How to Read Wine Labels
People complain that it is hard to learn how to read wine labels. In particular, foreign labels that are often in another language can scare off a wine novice no matter how gung-ho they are. If you aren't comfortable asking a salesperson, then you may have no idea what is in the bottle. That is why learning how to interpret a wine label is on our Wine 101 section. Getting past this hurdle is a big step into learning about wine and wine tasting.
In general, knowing something about wine regions and the styles of wine they produce will get you much of the way to deciphering how to read wine labels. More understanding will come as you start to learn about different vintages, producers, grape varietals and so on. But for the beginning of learning how to read wine labels, it helps to have an outline of the important things you are looking for on a label. We will also give some examples from different regions to demonstrate and give you practice in how to read wine labels.
How to Read Wine Labels - An Italian Example: This is a front and back label of an Italian wine. The front label says "Falanghina" which is the name of the grape varietal. Below that is "Sant'Agata Dei Goti" with D.O.C. below it. The same is written on the back label with Denominazione di Origine Controllata under it. This DOC tag indicates that this is the region, or appellation, that the wine comes from. So Sant'Agata Dei Goti is where the grapes were grown. At the bottom of the front it says "Mustilli" which is the name of the producer. This is repeated on the back where it says "Bottled By: Az. Agr. Mustilli". There is no vintage date on the front label, but 2005 is clearly marked on the back, as is the name of the importer, the volume of wine and the alcohol by volume (13% in this case).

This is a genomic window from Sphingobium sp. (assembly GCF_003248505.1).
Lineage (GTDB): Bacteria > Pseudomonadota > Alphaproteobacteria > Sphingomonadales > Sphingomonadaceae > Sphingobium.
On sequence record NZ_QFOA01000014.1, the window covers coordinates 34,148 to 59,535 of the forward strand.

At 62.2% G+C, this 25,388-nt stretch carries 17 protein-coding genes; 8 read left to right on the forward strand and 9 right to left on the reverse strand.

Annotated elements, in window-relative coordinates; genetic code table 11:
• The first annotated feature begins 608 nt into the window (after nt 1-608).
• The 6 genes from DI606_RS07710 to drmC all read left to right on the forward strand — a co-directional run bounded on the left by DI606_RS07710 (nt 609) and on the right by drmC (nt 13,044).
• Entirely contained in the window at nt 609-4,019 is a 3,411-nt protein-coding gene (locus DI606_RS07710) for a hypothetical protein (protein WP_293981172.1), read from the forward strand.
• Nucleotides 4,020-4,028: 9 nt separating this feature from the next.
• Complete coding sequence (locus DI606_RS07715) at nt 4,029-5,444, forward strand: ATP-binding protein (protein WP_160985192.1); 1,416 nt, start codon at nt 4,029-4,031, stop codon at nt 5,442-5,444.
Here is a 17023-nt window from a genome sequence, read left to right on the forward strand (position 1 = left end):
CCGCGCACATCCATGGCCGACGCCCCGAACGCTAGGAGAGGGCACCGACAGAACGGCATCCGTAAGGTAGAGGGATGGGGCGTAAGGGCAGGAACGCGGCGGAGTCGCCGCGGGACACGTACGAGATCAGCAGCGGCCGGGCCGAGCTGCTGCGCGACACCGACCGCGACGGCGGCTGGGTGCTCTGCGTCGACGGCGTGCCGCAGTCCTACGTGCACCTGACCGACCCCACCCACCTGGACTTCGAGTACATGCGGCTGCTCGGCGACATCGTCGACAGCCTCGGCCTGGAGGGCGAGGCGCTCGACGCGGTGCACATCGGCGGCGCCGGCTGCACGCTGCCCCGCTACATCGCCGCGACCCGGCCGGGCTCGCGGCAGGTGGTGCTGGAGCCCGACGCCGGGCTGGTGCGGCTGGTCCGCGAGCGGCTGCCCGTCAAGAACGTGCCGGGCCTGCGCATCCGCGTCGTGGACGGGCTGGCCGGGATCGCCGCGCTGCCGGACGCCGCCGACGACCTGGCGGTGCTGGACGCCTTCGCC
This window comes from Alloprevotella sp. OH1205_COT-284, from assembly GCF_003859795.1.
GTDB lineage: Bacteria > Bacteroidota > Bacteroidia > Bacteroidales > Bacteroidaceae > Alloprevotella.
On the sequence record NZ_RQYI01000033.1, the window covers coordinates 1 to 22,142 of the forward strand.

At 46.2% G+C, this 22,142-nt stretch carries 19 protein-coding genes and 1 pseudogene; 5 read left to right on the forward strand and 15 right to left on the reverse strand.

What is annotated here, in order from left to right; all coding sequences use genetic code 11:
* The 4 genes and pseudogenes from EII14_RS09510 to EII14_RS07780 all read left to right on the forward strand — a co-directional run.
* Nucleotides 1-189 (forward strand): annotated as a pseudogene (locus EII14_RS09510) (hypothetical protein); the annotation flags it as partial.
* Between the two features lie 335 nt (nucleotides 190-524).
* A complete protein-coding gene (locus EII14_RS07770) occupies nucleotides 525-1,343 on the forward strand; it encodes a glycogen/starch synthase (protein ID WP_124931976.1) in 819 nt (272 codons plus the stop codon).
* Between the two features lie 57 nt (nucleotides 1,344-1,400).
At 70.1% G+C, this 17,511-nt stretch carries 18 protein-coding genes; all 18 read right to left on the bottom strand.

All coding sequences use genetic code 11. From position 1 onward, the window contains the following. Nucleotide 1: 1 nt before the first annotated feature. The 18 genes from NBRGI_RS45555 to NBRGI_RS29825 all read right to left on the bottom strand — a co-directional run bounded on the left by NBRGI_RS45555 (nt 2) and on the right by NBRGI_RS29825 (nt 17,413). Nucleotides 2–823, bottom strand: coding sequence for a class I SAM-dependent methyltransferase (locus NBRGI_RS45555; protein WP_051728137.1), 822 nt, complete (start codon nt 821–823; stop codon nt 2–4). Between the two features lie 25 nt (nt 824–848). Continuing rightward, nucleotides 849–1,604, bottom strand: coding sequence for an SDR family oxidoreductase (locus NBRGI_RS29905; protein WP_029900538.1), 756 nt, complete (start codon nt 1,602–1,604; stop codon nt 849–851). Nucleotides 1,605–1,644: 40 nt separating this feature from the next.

What Should You Be Looking for on a Wine Label?Vintage
The vintage is the year the grapes were grown for a wine. Since wine characteristics and quality can vary from vintage to vintage, this is important to know. Most wines are vintage dated (there are a few exceptions such as non-vintage Champagnes and other sparkling wines and some Ports and Sherry). The vintage also tells you how old the wine is. It is generally written on the front label or on a separate neck label as a whole year number (like 1999, 2004, 1961, etc.). If you cannot find one, check on the back label as some are written there as well.
When learning how to read wine labels, this can sometimes be tricky. In many wines the wine region that the grapes are from is clearly labeled either on the front or back label. For example, most wines from California will clearly say Sonoma, Napa, Paso Robles, or some other wine producing region. Many European wines are entirely named by where the wine comes from. So, for example, Chianti comes from Chianti in Italy. The bottles don't say what grape they are made from, just where they come from. This is true for many wines from Italy, France, Spain and other countries. If you aren't familiar with the region or sub-region listed, you may not realize what it is. For example, if you see a French wine with a large Nuits-St.-Georges printed across the label you might not realize that this is where it is from. Nuits-St.-Georges is the name of a village in Burgundy. This will get easier and easier as you learn more about different wine regions around the world.